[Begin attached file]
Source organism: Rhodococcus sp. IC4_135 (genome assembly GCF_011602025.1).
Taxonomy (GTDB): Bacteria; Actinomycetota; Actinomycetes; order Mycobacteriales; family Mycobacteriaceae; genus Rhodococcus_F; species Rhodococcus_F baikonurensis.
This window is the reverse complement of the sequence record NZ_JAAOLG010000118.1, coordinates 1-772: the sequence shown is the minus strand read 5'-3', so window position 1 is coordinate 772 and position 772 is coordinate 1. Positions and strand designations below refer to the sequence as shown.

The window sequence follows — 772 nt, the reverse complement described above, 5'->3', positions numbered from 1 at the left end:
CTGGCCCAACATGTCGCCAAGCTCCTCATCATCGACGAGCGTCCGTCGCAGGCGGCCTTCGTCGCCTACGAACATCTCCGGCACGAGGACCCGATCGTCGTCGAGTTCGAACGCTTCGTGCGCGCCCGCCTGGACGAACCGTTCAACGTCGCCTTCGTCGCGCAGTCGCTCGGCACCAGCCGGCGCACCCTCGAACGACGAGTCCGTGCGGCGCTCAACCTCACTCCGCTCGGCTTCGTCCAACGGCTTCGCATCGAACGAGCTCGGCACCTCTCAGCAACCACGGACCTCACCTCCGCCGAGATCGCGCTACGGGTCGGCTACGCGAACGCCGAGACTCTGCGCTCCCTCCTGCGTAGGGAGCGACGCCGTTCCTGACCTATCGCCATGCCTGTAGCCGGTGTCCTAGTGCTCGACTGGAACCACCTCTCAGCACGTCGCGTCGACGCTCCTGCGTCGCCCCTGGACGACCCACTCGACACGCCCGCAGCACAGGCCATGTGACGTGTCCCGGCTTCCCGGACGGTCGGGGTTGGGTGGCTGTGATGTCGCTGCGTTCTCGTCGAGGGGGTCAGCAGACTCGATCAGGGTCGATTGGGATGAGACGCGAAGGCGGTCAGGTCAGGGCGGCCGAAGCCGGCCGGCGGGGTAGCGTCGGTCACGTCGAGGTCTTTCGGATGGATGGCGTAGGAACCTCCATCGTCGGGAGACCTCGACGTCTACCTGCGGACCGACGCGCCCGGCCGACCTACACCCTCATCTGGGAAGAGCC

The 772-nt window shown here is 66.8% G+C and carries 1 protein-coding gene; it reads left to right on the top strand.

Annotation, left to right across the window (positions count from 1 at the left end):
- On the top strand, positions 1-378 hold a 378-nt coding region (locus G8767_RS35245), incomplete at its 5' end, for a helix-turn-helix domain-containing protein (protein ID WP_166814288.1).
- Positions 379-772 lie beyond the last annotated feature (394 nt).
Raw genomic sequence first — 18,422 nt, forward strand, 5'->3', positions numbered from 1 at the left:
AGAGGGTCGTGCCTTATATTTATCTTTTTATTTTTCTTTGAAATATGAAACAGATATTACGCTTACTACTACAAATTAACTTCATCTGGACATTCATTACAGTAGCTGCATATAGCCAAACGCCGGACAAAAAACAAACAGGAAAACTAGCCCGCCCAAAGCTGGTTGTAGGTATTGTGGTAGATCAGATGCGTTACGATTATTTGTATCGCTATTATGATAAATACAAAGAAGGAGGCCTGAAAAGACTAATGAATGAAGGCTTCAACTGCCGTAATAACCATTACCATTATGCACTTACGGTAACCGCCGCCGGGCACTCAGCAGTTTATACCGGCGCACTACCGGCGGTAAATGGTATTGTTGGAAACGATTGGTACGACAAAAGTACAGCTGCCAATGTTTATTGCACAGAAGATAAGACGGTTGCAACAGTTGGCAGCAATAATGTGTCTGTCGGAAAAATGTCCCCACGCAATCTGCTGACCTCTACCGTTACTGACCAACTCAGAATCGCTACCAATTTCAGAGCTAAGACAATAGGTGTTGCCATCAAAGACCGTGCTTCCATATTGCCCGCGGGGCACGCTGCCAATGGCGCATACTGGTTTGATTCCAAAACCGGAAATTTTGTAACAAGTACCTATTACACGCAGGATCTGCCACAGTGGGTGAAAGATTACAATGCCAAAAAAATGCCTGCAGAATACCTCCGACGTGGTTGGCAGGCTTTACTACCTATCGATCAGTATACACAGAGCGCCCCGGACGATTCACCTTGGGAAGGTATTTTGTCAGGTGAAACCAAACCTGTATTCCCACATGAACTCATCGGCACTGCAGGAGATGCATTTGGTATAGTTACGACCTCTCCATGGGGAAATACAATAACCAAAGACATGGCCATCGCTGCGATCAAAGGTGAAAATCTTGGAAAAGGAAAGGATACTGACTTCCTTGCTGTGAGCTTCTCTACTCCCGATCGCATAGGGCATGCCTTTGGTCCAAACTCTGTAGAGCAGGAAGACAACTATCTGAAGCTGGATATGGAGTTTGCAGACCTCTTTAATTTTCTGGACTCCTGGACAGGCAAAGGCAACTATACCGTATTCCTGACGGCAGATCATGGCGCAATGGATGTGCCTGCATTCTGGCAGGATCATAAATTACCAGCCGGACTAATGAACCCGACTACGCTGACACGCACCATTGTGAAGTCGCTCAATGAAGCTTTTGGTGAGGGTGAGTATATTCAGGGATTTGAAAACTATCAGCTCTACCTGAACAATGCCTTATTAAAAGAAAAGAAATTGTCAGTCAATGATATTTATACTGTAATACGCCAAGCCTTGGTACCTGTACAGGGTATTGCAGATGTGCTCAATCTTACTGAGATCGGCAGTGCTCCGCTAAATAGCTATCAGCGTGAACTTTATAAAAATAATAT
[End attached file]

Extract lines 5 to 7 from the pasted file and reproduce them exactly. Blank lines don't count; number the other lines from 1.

CTGGCCCAACATGTCGCCAAGCTCCTCATCATCGACGAGCGTCCGTCGCAGGCGGCCTTCGTCGCCTACGAACATCTCCGGCACGAGGACCCGATCGTCGTCGAGTTCGAACGCTTCGTGCGCGCCCGCCTGGACGAACCGTTCAACGTCGCCTTCGTCGCGCAGTCGCTCGGCACCAGCCGGCGCACCCTCGAACGACGAGTCCGTGCGGCGCTCAACCTCACTCCGCTCGGCTTCGTCCAACGGCTTCGCATCGAACGAGCTCGGCACCTCTCAGCAACCACGGACCTCACCTCCGCCGAGATCGCGCTACGGGTCGGCTACGCGAACGCCGAGACTCTGCGCTCCCTCCTGCGTAGGGAGCGACGCCGTTCCTGACCTATCGCCATGCCTGTAGCCGGTGTCCTAGTGCTCGACTGGAACCACCTCTCAGCACGTCGCGTCGACGCTCCTGCGTCGCCCCTGGACGACCCACTCGACACGCCCGCAGCACAGGCCATGTGACGTGTCCCGGCTTCCCGGACGGTCGGGGTTGGGTGGCTGTGATGTCGCTGCGTTCTCGTCGAGGGGGTCAGCAGACTCGATCAGGGTCGATTGGGATGAGACGCGAAGGCGGTCAGGTCAGGGCGGCCGAAGCCGGCCGGCGGGGTAGCGTCGGTCACGTCGAGGTCTTTCGGATGGATGGCGTAGGAACCTCCATCGTCGGGAGACCTCGACGTCTACCTGCGGACCGACGCGCCCGGCCGACCTACACCCTCATCTGGGAAGAGCC

The 772-nt window shown here is 66.8% G+C and carries 1 protein-coding gene; it reads left to right on the top strand.

Annotation, left to right across the window (positions count from 1 at the left end):